Here's an excerpt from the introduction:
Our reasoning proceeds along the following lines. Everyone wants a monopoly. No one wants to compete against his own customers, or against imitators. Currently patents and copyrights grant producers of certain ideas a monopoly. Certainly few people do something in exchange for nothing. Creators of new goods are not different from producers of old ones: they want to be compensated for their effort. However, it is a long and dangerous jump from the assertion that innovators deserve compensation for their efforts to the conclusion that patents and copyrights, that is monopoly, are the best or the only way of providing that reward. Statements such as "A patent is the way of rewarding somebody for coming up with a worthy commercial idea" abound in the business, legal and economic press. As we shall see there are many other ways in which innovators are rewarded, even substantially, and most of them are better for society than the monopoly power patents and copyright currently bestow. Since innovators may be rewarded even without patents and copyright, we should ask: is it true that intellectual property achieves the intended purpose of creating incentives for innovation and creation that offset their considerable harm?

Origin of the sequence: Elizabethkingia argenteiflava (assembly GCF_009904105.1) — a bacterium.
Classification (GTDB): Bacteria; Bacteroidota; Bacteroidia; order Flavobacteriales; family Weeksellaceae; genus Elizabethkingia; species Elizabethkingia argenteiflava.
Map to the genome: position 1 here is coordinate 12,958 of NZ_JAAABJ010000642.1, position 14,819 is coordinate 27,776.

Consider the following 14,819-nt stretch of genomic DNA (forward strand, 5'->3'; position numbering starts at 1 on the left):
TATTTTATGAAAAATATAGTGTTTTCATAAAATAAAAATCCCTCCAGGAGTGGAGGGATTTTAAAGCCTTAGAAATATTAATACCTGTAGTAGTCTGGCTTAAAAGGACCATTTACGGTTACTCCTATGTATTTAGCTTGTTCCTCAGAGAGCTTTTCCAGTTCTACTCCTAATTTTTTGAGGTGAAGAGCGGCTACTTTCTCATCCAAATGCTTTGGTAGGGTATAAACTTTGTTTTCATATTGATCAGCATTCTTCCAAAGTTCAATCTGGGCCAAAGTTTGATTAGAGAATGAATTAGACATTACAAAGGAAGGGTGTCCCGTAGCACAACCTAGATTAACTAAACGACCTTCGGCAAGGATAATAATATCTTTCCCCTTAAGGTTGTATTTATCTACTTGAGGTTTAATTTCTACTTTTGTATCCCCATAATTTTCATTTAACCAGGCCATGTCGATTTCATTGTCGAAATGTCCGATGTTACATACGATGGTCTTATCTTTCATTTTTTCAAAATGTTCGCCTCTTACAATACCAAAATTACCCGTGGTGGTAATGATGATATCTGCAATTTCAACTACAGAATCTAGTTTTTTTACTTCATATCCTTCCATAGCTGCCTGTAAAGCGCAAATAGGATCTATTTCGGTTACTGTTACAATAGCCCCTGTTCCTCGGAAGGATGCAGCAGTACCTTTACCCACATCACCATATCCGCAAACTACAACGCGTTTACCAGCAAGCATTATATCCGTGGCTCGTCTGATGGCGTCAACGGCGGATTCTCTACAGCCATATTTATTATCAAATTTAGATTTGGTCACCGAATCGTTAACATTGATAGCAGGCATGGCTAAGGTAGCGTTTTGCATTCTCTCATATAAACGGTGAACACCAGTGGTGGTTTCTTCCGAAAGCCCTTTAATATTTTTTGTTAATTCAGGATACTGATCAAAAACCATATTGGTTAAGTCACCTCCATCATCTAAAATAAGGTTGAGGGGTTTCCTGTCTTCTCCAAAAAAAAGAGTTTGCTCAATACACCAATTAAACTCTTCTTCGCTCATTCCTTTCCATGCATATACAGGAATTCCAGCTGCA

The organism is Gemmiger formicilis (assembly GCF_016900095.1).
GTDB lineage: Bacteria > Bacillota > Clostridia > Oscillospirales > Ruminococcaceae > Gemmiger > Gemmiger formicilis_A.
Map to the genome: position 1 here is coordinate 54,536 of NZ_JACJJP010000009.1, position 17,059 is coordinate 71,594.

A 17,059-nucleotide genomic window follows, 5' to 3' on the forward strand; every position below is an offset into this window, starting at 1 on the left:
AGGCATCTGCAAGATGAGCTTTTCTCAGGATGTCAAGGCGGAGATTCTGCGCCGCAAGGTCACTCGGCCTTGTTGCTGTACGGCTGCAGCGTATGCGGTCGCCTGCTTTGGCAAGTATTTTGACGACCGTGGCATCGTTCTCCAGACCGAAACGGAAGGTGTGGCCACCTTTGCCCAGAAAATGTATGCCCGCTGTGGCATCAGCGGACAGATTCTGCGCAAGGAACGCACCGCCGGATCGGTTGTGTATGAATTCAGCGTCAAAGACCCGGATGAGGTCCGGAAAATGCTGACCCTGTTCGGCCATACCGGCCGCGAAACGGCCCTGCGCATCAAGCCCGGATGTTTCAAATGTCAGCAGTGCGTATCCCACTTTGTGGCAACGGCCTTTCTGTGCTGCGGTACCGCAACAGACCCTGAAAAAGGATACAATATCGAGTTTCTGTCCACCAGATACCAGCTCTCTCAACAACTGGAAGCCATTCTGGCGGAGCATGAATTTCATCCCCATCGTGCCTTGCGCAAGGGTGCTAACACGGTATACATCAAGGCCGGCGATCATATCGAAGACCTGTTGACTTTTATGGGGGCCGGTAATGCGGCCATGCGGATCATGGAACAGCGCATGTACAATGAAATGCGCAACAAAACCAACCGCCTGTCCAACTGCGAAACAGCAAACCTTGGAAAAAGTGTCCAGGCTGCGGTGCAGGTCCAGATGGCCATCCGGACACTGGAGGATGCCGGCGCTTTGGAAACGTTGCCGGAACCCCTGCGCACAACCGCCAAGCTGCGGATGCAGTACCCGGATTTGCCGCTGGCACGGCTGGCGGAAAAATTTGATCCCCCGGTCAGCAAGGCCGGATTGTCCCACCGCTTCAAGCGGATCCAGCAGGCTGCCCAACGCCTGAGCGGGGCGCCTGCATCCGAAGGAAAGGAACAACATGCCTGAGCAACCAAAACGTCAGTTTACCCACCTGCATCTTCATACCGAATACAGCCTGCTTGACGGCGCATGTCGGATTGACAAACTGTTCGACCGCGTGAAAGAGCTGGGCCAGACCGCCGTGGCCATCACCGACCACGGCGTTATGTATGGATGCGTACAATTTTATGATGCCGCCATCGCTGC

This book examines both the evidence and the theory. Our conclusion is that creators’ property rights can be well protected in the absence of intellectual property, and that the latter does not increase either innovation or creation. They are an unnecessary evil.